July 13, 2019 at 10:09 am

    The Pinellas County Board of Adjustment ruled that keeping dogs on the property is not consistent with the rural characteristics of the neighborhood. The property is zoned RA which, by law, allows farming and raising livestock (cows, pigs, chickens, etc.). How is keeping 25 or fewer small dogs not consistent with those rural characteristics? Pinellas County is wrong.

  4. Jill Clark

    July 13, 2019 at 10:14 am

    To think the person causing the closing of Canine Estates is the person behind Halo Foods for animals, yet is ready and willing to have all these poor dogs euthanized or put into shelters, from where many were saved from sure death. Seems to me she is just looking to have her hurrican proof windows compensated at any cost. I know I have seen all the good Canine Estates does in that community, is such a sad, sad shame so many are so ready to throw these dogs out on the streets, just to side with that hateful, spite filled woman who claims to care about animals. I truly hope a judge overturns this, all built on lies!! So sure, have your farm animals, but god forbid you help unwanted little lap dogs on a property. Thank you Canine Estates for all the good you have put out into the world,and these people should be ashamed of themselves, but if not, there is always karma. If anyone has not looked into this case,please do, it is a HUGE miscarriage of justice!!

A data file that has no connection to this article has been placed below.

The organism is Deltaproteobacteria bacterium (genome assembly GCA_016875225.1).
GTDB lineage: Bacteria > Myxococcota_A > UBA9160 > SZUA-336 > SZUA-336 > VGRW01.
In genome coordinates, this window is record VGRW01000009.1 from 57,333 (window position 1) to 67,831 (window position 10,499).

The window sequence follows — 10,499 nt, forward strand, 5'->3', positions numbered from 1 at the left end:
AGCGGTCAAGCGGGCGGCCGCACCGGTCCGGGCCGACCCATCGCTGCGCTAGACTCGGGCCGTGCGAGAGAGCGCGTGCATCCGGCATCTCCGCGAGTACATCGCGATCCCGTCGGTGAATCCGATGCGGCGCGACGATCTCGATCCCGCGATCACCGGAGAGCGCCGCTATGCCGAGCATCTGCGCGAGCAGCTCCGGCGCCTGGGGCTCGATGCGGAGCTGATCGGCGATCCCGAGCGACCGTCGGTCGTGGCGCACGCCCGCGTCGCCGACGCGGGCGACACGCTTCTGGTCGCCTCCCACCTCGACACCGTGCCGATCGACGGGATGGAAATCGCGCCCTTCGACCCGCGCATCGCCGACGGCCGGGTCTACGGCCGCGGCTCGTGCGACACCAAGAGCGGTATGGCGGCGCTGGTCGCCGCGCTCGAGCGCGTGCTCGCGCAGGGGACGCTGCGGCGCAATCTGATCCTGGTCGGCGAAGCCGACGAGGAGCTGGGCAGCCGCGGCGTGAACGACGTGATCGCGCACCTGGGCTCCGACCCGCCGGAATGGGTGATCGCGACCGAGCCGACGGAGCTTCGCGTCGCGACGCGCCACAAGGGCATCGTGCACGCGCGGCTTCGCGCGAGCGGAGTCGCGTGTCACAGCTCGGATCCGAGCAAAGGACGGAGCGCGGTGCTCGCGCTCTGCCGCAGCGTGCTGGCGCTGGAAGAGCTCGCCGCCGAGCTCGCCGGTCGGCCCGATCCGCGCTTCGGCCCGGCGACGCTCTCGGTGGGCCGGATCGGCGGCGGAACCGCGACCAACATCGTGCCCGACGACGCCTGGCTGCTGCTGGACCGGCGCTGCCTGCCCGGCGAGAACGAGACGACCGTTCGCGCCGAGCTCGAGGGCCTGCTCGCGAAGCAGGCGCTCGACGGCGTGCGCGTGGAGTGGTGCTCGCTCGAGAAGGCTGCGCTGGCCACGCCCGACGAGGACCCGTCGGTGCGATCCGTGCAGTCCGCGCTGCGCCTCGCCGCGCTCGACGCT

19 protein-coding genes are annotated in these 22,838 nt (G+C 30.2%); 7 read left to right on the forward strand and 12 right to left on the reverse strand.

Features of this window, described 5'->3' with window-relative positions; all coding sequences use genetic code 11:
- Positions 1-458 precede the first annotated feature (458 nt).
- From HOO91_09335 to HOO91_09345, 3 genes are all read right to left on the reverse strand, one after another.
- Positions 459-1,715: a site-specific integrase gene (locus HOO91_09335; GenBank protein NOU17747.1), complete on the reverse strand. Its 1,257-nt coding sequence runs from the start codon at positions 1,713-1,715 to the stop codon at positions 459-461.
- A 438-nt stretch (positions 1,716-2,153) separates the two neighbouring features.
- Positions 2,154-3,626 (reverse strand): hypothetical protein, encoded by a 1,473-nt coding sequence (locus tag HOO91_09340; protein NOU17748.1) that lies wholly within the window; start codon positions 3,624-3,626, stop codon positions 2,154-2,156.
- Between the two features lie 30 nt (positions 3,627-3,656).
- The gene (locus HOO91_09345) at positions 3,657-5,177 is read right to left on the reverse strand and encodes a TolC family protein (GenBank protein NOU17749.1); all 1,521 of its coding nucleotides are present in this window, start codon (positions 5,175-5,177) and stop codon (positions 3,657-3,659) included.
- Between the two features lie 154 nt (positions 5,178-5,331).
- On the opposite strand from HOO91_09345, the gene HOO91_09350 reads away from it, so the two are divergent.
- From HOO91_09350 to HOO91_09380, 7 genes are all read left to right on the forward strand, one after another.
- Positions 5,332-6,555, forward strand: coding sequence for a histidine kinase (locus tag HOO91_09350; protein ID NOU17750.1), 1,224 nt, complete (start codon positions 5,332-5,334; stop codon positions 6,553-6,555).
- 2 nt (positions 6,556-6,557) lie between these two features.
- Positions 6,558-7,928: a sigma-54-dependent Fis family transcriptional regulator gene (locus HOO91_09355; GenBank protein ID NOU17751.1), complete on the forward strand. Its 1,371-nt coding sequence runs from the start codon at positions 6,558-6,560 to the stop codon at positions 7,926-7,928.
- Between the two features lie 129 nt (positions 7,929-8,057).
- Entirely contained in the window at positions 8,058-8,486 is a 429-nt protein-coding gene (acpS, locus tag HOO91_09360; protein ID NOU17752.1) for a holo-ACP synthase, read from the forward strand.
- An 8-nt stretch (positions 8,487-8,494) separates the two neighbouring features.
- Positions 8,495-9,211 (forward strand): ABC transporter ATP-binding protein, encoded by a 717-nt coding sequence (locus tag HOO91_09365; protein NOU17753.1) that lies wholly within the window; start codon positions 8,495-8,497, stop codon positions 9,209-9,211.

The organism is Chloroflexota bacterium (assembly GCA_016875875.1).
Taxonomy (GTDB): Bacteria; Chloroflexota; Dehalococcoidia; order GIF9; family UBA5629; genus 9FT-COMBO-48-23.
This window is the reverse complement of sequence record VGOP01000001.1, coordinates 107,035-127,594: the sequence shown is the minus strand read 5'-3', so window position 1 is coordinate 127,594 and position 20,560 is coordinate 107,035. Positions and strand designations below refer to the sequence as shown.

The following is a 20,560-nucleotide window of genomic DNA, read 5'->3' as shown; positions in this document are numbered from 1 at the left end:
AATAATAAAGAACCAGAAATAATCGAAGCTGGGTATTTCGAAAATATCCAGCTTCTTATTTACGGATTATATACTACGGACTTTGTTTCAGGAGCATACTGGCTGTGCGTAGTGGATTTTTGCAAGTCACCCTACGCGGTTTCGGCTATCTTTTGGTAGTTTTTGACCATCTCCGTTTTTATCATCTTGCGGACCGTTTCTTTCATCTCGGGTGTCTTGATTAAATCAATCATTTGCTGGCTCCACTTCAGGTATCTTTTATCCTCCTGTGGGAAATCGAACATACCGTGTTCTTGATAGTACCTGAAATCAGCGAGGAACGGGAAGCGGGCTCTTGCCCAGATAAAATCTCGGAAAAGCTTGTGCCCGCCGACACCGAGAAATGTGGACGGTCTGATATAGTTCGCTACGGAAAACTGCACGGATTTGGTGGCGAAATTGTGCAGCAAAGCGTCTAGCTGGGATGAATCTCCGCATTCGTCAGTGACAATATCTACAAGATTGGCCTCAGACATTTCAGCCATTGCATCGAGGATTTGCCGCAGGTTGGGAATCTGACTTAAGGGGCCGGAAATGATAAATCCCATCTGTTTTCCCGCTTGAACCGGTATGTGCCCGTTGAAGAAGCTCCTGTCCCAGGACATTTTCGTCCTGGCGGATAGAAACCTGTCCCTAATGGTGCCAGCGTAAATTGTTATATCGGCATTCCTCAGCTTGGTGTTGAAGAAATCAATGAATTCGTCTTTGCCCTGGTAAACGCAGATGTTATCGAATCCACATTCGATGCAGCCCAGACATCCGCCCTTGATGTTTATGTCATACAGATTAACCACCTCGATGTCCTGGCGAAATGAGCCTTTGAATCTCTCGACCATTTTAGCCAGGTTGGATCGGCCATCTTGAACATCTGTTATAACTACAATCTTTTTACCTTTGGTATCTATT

5. Beebs T

    July 13, 2019 at 10:20 am

    Who is getting paid off?? Seems someone wants the property. Here’s an idea, get a bunch of chickens and rooster to keep there. I’m sure the neighbors would just looove that noise and smell

  6. Andrea Schleicher

    July 13, 2019 at 11:08 am

    Canine Estates is a vital part of this community. The work that the sisters do to save these little souls is unprecedented. In addition, Canine Estates works with Pinellas County animal services. Every dollar spent in litigation is money lost saving precious lives. Andi Brown, a supposed animal lover, should be ashamed of herself.